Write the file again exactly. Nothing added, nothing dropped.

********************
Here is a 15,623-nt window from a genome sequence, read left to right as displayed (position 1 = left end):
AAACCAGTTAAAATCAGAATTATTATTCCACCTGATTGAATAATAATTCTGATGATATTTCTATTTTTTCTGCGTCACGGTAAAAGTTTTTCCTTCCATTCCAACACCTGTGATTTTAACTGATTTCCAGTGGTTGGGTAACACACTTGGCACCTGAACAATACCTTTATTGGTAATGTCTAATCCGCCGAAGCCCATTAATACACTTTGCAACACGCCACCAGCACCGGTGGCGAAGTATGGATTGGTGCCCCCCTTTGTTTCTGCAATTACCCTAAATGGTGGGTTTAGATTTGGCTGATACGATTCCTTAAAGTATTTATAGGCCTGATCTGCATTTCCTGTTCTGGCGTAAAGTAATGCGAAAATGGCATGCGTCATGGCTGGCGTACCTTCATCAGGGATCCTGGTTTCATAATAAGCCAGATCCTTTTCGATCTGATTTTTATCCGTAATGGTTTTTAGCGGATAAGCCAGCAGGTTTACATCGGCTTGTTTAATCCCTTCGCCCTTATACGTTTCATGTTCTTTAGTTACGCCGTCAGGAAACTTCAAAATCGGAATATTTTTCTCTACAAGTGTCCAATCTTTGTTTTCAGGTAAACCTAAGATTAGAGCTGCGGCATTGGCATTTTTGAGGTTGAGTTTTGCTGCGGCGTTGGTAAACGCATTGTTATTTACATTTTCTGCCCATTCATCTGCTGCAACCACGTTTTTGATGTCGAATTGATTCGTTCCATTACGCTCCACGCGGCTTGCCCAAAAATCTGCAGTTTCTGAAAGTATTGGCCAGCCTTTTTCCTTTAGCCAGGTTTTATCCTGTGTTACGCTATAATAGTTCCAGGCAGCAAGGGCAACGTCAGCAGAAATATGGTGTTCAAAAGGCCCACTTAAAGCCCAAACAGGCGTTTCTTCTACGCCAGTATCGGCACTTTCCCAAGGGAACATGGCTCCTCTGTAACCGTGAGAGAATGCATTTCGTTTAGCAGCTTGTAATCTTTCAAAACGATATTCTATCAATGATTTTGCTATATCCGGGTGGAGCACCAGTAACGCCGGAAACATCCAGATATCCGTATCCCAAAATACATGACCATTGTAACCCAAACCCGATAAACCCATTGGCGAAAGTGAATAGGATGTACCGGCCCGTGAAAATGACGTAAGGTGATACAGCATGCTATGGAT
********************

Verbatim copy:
Here is a 15,623-nt window from a genome sequence, read left to right as displayed (position 1 = left end):
AAACCAGTTAAAATCAGAATTATTATTCCACCTGATTGAATAATAATTCTGATGATATTTCTATTTTTTCTGCGTCACGGTAAAAGTTTTTCCTTCCATTCCAACACCTGTGATTTTAACTGATTTCCAGTGGTTGGGTAACACACTTGGCACCTGAACAATACCTTTATTGGTAATGTCTAATCCGCCGAAGCCCATTAATACACTTTGCAACACGCCACCAGCACCGGTGGCGAAGTATGGATTGGTGCCCCCCTTTGTTTCTGCAATTACCCTAAATGGTGGGTTTAGATTTGGCTGATACGATTCCTTAAAGTATTTATAGGCCTGATCTGCATTTCCTGTTCTGGCGTAAAGTAATGCGAAAATGGCATGCGTCATGGCTGGCGTACCTTCATCAGGGATCCTGGTTTCATAATAAGCCAGATCCTTTTCGATCTGATTTTTATCCGTAATGGTTTTTAGCGGATAAGCCAGCAGGTTTACATCGGCTTGTTTAATCCCTTCGCCCTTATACGTTTCATGTTCTTTAGTTACGCCGTCAGGAAACTTCAAAATCGGAATATTTTTCTCTACAAGTGTCCAATCTTTGTTTTCAGGTAAACCTAAGATTAGAGCTGCGGCATTGGCATTTTTGAGGTTGAGTTTTGCTGCGGCGTTGGTAAACGCATTGTTATTTACATTTTCTGCCCATTCATCTGCTGCAACCACGTTTTTGATGTCGAATTGATTCGTTCCATTACGCTCCACGCGGCTTGCCCAAAAATCTGCAGTTTCTGAAAGTATTGGCCAGCCTTTTTCCTTTAGCCAGGTTTTATCCTGTGTTACGCTATAATAGTTCCAGGCAGCAAGGGCAACGTCAGCAGAAATATGGTGTTCAAAAGGCCCACTTAAAGCCCAAACAGGCGTTTCTTCTACGCCAGTATCGGCACTTTCCCAAGGGAACATGGCTCCTCTGTAACCGTGAGAGAATGCATTTCGTTTAGCAGCTTGTAATCTTTCAAAACGATATTCTATCAATGATTTTGCTATATCCGGGTGGAGCACCAGTAACGCCGGAAACATCCAGATATCCGTATCCCAAAATACATGACCATTGTAACCCAAACCCGATAAACCCATTGGCGAAAGTGAATAGGATGTACCGGCCCGTGAAAATGACGTAAGGTGATACAGCATGCTATGGAT